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August 2018 (Vol. 3 Issue 6)

The Health Benefits of Eating Apples
About the author: 
Joanna Evans

The Health Benefits of Eating Apples image

An apple a day really can keep the doctor away with the health benefits they contain

The Health Benefits of Eating Apples

An apple a day really can keep the doctor away with the health benefits they contain.

Exotic superfruits like goji berries, baobab and lucuma are all the rage, but the humble apples can boost your health without breaking the bank. Here are five good reasons to eat an apple a day.

  1. It can cut your risk of cancer

Eating one or more apples a day can significantly slash your risk of a wide range of cancers, especially tumours of the mouth, throat, larynx, colon and oesophagus, according to Italian researchers.1 And in a study from Hawaii, those who ate the most apples cut their lung cancer risk by more than a third compared with people who ate the least.2

But don't skip the peel. It's exceptionally high in antioxidants and has been found to prevent cancer growth and development.3

  1. It may help to prevent stroke

You could cut your risk of stroke in half by eating plenty of apples, pears and other white-fleshed fruit and vegetables, a decade-long study suggests. For every 25 g of white fruit or veg eaten, stroke risk drops by 9 per cent. So eating just one apple a day could slash your risk by 36-45 per cent.4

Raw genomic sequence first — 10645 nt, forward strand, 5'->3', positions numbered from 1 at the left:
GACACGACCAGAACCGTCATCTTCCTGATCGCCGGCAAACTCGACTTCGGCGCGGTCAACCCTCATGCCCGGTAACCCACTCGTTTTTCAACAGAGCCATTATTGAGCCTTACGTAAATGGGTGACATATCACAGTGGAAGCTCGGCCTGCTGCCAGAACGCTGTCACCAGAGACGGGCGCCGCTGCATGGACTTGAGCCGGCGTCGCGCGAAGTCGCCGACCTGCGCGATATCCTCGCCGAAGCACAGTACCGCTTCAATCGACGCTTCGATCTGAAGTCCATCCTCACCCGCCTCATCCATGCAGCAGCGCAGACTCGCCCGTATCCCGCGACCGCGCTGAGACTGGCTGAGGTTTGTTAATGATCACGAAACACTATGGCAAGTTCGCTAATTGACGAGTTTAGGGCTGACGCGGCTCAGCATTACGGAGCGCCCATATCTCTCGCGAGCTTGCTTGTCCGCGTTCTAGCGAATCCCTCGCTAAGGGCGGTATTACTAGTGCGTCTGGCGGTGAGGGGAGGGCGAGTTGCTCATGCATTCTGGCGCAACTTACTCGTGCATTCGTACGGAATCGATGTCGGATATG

Quercetin, a potent antioxidant present in apples, may be partly responsible for the fruit's heart-healthy effects.5

  1. It could help you control your weight

If you have trouble feeling full and tend to overeat, an apple could help. People who eat an apple before a meal consume fewer calories and feel fuller compared with those who eat nothing before a meal, according to one study.

It has to be the whole fruit, though. Having apple juice or applesauce before a meal won't have the same effect.6

  1. It could help you dodge diabetes

Apple-loving men and women are less likely to have type 2 diabetes.7 But make sure you eat the whole fruit if you want to cut your chances of developing the disorder; drinking apple or other fruit juices can actually boost your risk.8

  1. It might protect against asthma

Stock up on apples if you're pregnant—they might prevent your unborn child from getting asthma. When researchers looked at the relationship between foods eaten by mums during pregnancy and asthma symptoms in their young children, only apples protected against asthma (and allergic symptoms too).9

Eating apples may also lower the risk of asthma in people in their 30s and 40s.10


References

1

Ann Oncol, 2005; 16: 1841-4

2

J Natl Cancer Inst, 2000; 92: 154-60

3

Nutr Cancer, 2010; 62: 517-24

4

Stroke, 2011; 42: 3190-5

5

Adv Nutr, 2012; 3: 39-46

6

Appetite, 2009; 52: 416-22

7

J Am Coll Nutr, 2005; 24: 376-84

8

BMJ, 2013; 347: f5001

9

Thorax, 2007; 62: 773-9

10

Am J Clin Nutr, 2003; 78: 414-21

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